1. Opinion

A recent Tampa high school sports tragedy highlights the need for proper procedures

Hezekiah B. Walters, 14, was a member of Men of Vision, a local non-profit for teens. In June, he collapsed while participating in football conditioning drills  at Middleton High School and later died. [Photo courtesy of Men of Vision]
Hezekiah B. Walters, 14, was a member of Men of Vision, a local non-profit for teens. In June, he collapsed while participating in football conditioning drills at Middleton High School and later died. [Photo courtesy of Men of Vision]
Published Aug. 14, 2019

Alarm bells were clanging loudly throughout the Hillsborough County school district following the death of incoming Middleton High School freshman Hezekiah B. Walters at a football conditioning session in June.

He shouldn't have been on the field because he hadn't completed the mandatory steps needed to be cleared to participate. That includes watching safety videos, providing completed physical exams, and proof of residency.

Superintendent Jeff Eakins said other Middleton athletes also were participating without being cleared.

He called that "unacceptable," and the district brought the hammer. The head coach was replaced, and an assistant principal was demoted. But it's not as simple as just shaking down the thunder on this issue. Here's why.

There are 27 public high schools in the county and each one has an extensive athletic program. That doesn't include the charters and private schools.

Each public school has around 20 varsity teams in various sports with about 300 overall participants. Compounding the problem is that coaches often might be teaching at another school or working a job unrelated to the district.

It can be extremely difficult for those coaches to keep up.

By the way, all those outside coaches are required to have background checks and certification in multiple areas. They also must watch videos on recognizing concussions, sudden cardiac arrest, and avoiding heat-related illnesses. Student-athletes are required to watch those videos as well.

The job of keeping track of who is eligible and who isn't currently falls to an assistant principal. That's not that person's only job, though — far from it. They put out any of a hundred fires and flare-ups that are a daily part of life in a high school office. Athletics can be low on the to-do list on any given day.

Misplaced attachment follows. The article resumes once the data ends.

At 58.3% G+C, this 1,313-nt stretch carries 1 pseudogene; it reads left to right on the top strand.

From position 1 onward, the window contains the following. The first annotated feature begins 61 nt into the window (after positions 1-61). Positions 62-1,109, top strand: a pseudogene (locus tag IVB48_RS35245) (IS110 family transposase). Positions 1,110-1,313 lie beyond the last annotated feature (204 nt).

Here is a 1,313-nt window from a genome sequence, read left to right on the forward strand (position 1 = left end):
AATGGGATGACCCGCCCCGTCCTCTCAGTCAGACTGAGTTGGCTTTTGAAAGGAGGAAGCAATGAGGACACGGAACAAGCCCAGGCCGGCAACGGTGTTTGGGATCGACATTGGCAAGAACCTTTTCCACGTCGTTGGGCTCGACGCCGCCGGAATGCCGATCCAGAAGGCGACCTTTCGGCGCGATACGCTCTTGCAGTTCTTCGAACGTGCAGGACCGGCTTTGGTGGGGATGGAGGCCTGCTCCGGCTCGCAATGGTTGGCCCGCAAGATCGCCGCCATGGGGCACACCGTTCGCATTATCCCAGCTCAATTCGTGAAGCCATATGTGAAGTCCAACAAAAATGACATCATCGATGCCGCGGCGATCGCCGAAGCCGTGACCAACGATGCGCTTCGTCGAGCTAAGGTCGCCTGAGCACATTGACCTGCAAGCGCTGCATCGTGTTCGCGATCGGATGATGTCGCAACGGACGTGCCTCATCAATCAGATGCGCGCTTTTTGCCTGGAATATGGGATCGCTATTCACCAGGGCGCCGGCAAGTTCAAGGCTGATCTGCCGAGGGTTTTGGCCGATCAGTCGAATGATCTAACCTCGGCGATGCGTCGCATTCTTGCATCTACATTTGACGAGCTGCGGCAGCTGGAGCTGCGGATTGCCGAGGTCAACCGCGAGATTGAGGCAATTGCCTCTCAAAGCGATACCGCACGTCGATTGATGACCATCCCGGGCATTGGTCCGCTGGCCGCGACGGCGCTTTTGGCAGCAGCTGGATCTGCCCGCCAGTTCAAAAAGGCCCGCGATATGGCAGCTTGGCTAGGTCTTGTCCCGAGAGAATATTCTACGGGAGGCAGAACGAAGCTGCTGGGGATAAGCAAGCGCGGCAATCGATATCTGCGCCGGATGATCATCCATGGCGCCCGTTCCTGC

So, put it together.

At each school, there are multiple sports in season throughout the year with hundreds of athletes, and coaches who may be working at another campus miles away. Things can and do go wrong, and there is no failsafe way to ensure they won't.

Also, the eligibility process went online this year for the first time. Previously, parents filled out multiple paper forms that a coach could see. Now, it's all done by computer and — this just in — not everyone owns one. I watched the 6 ½-minute video that tries to show participants what to do, and I can see why parents and athletes get frustrated.

There must be a better way. The job is too big for someone to oversee while trying to keep up with dozens of other tasks.

School board member Lynn Gray, who also is a private coach for distance runners, has an idea worth considering. Take the eligibility questions off the assistant principal's plate and replace them with district athletic compliance officers whose sole job would be to keep tabs on all schools.

"We already have a compliance department," she said. "We could add a couple of people to that and make athletics their sole job. They would be the ones to determine who gets the green light to play and who doesn't.

"I understand how important it is to have these questions answered. To not have background information on a child is inviting disaster, especially in these hot, humid days where the heat index is 110 degrees."

There is great value in high school sports, but as the tragedy of Hezekiah Walters proved, proper procedure must be followed both for safety and potential liability.

Given everything at stake, I think Lynn Gray's idea merits serious consideration. Having specialists take over the complicated but vital question of athletic eligibility could improve the process and keep kids off the field who shouldn't be there.

That might prevent another tragedy.

Isn't that the most important thing?

Contact Joe Henderson at


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